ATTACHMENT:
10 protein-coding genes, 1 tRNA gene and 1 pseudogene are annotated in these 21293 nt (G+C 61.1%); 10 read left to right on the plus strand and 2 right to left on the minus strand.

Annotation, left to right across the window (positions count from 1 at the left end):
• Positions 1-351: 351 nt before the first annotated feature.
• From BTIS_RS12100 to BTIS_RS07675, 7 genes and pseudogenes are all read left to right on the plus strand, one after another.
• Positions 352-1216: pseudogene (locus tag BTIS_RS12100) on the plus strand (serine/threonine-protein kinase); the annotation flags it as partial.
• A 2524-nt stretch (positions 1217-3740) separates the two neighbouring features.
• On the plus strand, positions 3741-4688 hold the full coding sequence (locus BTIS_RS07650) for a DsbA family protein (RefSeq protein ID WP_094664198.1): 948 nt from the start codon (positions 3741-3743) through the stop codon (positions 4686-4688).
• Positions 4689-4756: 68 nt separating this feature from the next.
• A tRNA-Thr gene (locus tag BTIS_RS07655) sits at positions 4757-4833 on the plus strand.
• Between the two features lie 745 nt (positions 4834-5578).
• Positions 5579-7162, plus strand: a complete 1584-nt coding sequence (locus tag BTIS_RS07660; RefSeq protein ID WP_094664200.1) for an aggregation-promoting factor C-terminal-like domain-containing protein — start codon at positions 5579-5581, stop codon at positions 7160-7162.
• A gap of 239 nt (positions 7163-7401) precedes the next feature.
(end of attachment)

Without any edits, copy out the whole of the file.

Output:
10 protein-coding genes, 1 tRNA gene and 1 pseudogene are annotated in these 21293 nt (G+C 61.1%); 10 read left to right on the plus strand and 2 right to left on the minus strand.

Annotation, left to right across the window (positions count from 1 at the left end):
• Positions 1-351: 351 nt before the first annotated feature.
• From BTIS_RS12100 to BTIS_RS07675, 7 genes and pseudogenes are all read left to right on the plus strand, one after another.
• Positions 352-1216: pseudogene (locus tag BTIS_RS12100) on the plus strand (serine/threonine-protein kinase); the annotation flags it as partial.
• A 2524-nt stretch (positions 1217-3740) separates the two neighbouring features.
• On the plus strand, positions 3741-4688 hold the full coding sequence (locus BTIS_RS07650) for a DsbA family protein (RefSeq protein ID WP_094664198.1): 948 nt from the start codon (positions 3741-3743) through the stop codon (positions 4686-4688).
• Positions 4689-4756: 68 nt separating this feature from the next.
• A tRNA-Thr gene (locus tag BTIS_RS07655) sits at positions 4757-4833 on the plus strand.
• Between the two features lie 745 nt (positions 4834-5578).
• Positions 5579-7162, plus strand: a complete 1584-nt coding sequence (locus tag BTIS_RS07660; RefSeq protein ID WP_094664200.1) for an aggregation-promoting factor C-terminal-like domain-containing protein — start codon at positions 5579-5581, stop codon at positions 7160-7162.
• A gap of 239 nt (positions 7163-7401) precedes the next feature.